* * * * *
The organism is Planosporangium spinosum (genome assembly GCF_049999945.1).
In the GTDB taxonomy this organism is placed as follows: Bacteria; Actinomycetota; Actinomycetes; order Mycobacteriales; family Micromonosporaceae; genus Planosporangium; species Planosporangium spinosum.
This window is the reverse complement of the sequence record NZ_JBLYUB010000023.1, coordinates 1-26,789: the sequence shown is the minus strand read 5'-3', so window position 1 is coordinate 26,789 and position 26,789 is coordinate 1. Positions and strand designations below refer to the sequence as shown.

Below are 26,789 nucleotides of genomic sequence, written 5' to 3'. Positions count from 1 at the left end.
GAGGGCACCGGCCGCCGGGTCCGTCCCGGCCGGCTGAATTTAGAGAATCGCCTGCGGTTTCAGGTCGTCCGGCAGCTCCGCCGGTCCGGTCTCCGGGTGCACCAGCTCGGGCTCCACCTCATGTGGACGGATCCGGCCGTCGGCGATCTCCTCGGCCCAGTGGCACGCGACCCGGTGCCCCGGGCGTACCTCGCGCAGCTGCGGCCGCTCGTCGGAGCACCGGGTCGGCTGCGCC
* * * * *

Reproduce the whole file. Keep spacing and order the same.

The organism is Planosporangium spinosum (genome assembly GCF_049999945.1).
In the GTDB taxonomy this organism is placed as follows: Bacteria; Actinomycetota; Actinomycetes; order Mycobacteriales; family Micromonosporaceae; genus Planosporangium; species Planosporangium spinosum.
This window is the reverse complement of the sequence record NZ_JBLYUB010000023.1, coordinates 1-26,789: the sequence shown is the minus strand read 5'-3', so window position 1 is coordinate 26,789 and position 26,789 is coordinate 1. Positions and strand designations below refer to the sequence as shown.

Below are 26,789 nucleotides of genomic sequence, written 5' to 3'. Positions count from 1 at the left end.
GAGGGCACCGGCCGCCGGGTCCGTCCCGGCCGGCTGAATTTAGAGAATCGCCTGCGGTTTCAGGTCGTCCGGCAGCTCCGCCGGTCCGGTCTCCGGGTGCACCAGCTCGGGCTCCACCTCATGTGGACGGATCCGGCCGTCGGCGATCTCCTCGGCCCAGTGGCACGCGACCCGGTGCCCCGGGCGTACCTCGCGCAGCTGCGGCCGCTCGTCGGAGCACCGGGTCGGCTGCGCC